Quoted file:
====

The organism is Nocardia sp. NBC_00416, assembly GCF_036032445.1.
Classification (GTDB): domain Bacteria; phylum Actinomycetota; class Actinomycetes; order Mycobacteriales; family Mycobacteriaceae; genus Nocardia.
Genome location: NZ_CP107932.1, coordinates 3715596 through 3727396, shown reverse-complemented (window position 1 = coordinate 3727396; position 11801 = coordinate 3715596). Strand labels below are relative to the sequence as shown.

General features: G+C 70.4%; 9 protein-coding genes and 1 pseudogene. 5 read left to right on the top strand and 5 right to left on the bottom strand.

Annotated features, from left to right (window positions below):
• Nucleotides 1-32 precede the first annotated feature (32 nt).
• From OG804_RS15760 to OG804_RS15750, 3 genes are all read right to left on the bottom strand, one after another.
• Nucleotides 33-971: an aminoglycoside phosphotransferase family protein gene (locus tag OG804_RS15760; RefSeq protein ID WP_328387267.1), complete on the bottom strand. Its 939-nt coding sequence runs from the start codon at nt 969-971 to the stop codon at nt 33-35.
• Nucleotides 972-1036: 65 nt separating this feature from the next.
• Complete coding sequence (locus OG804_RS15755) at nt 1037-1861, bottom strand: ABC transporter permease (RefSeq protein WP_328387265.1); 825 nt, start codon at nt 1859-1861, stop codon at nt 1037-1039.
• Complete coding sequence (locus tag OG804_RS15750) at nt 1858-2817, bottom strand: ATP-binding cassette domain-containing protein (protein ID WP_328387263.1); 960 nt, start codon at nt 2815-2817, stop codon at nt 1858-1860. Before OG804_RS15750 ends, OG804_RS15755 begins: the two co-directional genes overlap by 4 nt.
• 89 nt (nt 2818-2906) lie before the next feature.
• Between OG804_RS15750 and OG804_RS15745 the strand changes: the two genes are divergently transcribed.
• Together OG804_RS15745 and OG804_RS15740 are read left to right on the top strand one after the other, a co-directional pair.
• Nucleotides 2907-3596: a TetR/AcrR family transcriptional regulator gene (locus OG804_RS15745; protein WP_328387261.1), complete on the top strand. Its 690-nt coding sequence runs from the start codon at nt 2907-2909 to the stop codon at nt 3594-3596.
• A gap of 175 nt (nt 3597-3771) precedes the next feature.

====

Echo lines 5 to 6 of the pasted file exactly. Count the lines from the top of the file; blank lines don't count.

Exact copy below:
Annotated features, from left to right (window positions below):
• Nucleotides 1-32 precede the first annotated feature (32 nt).